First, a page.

Experiencing loss together has been an easy thing for us. A sort of handful of sand we throw in the sea of other troubles we’ve experienced together but have sailed through gracefully. Like loss of patience, and your ability to lose our directions places, my ability to lose all reverence for your feelings…
Actually, the reason “loss” has been an easy thing in our marriage is because we haven’t really experienced real loss. And thank God!
…Because I know it’s rare. There are all kinds of mean loss that have destroyed the marriages, families, friendships, and faith of people we know – physically leaving a gaping hole in their lives, and emotionally numbing them; All the while causing an aching unending scream in their souls. Sometimes, it’s almost like we can hear it… and somehow, our marriage has known to run from it, to maybe escape the possibility that that could happen to us.
But if we’re honest with ourselves, we have to accept that it could happen to us. Because we’re not above those whose lives are controlled by a hand larger than our own.
When I think of it, our “not experiencing much loss” has really lightened our burden to “endure together”… because God, I can only imagine the extreme gravitational pull to rip us apart in the name of endurance. The kind of shredding of vows and promises and prayers we’ve witnessed of friends and acquaintances. Many of them are strong, much stronger than I could ever hope us to be. But I don’t envy them. I don’t wish us in their situation ever. Because I don’t know if we’ll be as strong; alone, my ability to rise to the occasion ends when the occasion is not a celebratory one that includes champagne and a DJ.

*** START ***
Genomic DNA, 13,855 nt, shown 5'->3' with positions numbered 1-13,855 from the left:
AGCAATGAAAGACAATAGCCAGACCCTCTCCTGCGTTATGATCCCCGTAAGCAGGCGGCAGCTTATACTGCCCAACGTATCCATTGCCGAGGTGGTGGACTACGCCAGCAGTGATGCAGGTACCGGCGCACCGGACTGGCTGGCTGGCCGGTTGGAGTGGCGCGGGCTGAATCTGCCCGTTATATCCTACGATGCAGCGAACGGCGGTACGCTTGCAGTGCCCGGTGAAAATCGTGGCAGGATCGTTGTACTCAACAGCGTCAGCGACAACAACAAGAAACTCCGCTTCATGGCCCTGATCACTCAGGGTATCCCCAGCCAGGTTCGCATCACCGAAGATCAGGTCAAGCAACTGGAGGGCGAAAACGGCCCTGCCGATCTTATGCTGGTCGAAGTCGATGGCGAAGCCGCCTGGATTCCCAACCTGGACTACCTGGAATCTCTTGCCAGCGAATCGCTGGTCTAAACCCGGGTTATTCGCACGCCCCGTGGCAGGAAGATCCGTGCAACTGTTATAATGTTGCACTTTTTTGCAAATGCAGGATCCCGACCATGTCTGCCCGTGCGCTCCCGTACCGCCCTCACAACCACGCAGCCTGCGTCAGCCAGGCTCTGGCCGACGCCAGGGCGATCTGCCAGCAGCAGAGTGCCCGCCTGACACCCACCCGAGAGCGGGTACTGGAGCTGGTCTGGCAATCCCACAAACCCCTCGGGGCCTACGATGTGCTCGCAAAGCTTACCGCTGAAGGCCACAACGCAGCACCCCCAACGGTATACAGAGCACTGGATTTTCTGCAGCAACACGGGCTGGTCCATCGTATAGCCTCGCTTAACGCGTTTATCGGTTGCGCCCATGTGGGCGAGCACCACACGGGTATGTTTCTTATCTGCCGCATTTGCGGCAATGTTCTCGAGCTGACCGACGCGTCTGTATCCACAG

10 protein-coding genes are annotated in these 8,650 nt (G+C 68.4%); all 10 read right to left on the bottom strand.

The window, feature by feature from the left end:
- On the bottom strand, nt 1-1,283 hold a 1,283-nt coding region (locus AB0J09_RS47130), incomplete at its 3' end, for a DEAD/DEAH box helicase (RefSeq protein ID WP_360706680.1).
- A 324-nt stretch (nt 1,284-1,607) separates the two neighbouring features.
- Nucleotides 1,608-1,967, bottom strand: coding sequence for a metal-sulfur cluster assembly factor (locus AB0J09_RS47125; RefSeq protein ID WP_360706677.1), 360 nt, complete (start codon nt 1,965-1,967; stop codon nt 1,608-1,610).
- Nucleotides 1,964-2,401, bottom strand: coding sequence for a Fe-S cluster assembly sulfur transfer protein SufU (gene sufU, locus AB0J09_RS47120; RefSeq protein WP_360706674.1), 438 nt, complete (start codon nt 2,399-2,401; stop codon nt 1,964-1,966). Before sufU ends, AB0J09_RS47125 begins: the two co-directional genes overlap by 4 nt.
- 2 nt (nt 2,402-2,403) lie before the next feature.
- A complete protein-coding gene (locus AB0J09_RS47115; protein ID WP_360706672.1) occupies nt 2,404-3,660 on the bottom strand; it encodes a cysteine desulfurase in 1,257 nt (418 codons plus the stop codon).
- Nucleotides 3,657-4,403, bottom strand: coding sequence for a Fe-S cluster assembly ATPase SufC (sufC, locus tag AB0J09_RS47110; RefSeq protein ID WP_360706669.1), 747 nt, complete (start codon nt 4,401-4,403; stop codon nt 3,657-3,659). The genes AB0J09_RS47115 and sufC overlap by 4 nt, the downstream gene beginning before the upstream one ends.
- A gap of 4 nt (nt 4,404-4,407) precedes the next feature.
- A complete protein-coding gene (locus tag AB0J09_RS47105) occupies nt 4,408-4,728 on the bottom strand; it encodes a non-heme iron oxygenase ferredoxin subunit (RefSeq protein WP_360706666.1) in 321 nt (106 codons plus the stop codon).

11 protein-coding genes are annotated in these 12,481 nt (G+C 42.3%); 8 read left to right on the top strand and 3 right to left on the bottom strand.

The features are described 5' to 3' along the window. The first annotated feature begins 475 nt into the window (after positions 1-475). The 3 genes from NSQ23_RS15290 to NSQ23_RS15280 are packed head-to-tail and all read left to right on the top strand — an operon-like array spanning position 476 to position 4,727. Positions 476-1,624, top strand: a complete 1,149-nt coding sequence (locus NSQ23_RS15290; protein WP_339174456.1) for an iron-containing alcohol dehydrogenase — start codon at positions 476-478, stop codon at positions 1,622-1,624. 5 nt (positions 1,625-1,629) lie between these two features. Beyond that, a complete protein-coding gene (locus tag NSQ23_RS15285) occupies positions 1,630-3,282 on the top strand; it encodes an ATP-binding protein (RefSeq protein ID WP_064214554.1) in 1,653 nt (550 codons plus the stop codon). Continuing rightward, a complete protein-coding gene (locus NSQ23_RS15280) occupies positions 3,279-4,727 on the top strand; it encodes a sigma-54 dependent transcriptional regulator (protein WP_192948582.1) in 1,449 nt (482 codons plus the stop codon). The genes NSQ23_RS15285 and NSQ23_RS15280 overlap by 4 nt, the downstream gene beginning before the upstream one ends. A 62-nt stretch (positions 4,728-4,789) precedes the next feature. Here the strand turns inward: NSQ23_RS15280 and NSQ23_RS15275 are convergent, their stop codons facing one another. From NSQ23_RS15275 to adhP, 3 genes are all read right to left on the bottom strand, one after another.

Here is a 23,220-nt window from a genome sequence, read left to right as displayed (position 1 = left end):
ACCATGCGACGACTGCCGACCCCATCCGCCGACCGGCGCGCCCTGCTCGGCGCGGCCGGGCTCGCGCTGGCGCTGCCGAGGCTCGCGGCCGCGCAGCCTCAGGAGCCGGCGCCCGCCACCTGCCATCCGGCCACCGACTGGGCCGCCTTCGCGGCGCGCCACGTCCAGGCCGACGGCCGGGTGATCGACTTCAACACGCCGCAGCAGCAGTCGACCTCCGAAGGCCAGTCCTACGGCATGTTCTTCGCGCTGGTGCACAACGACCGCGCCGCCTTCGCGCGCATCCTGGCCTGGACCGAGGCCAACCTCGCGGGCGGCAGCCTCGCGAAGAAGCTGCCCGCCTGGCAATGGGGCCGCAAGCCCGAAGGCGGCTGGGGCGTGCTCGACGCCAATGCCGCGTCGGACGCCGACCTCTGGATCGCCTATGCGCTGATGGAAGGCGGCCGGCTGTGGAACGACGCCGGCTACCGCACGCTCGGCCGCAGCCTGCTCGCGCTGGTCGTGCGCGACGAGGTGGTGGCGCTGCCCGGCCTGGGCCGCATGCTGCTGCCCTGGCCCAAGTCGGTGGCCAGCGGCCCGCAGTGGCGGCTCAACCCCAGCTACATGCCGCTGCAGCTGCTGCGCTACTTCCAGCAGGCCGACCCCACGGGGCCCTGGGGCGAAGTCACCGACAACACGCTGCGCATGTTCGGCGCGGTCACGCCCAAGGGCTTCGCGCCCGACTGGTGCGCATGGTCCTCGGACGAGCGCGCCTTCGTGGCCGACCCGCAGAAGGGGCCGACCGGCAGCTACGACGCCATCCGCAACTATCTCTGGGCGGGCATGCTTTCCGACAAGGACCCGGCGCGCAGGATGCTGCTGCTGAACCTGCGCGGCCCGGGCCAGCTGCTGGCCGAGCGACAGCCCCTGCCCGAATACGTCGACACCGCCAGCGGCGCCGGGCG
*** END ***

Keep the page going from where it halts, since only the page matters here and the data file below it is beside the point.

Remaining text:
Maybe if loss were simple we could walk into it confidently knowing we’d come out on the other side better for it. Maybe if its side effects ended with time. Or if its unrest would settle with a heavy dose of sleep and prayer.
I suppose life is much too creative to make loss a simple matter. Loss is always complicated, always without warning, and always within one quick sweep of destabilizing your entire being. It scares the shit out of me.
So when it happens, when loss knocks at our door, we will brace ourselves, but we won’t be ready. You can’t be ready. And we won’t be prepared because there is no way to prepare.
The only thing we can do is promise the same promise we made in our vows on our wedding day, and the same promise we made again to one another last week in the fine unedited print of our Marriage Letters: to love each other as hard as we can.
And pray… pray that whatever endurance of loss we may face in the future, it will spare our marriage and let us come out together. I’m sure, above all else, we can come out together.
Love, Your wife. I’ll always be by your side.
The Hubstud and I have joined Scott and Joy, and others in the “married with confusion” boat by writing letters to the person who stands beside us, loves us, and forgives us time and time again; calling our marriages for what they are… hard work. But worth every effort. And believing that when you go hard after your marriage, I’m encouraged to go after mine.
I was deeply encouraged by the kind comments and feedback to last week’s letter. If your new to my blog or the Marriage Letters, you might also like to read: I trust you because… (Marriage Letters) and don’t forget Colin’s letter this week. I promise you, it’s a real treat: Marriage Letters. PART TWO. Enduring loss together….
And consider writing your own Marriage Letter (maybe even to your future spouse) and adding it to the linky on Joy’s blog this week.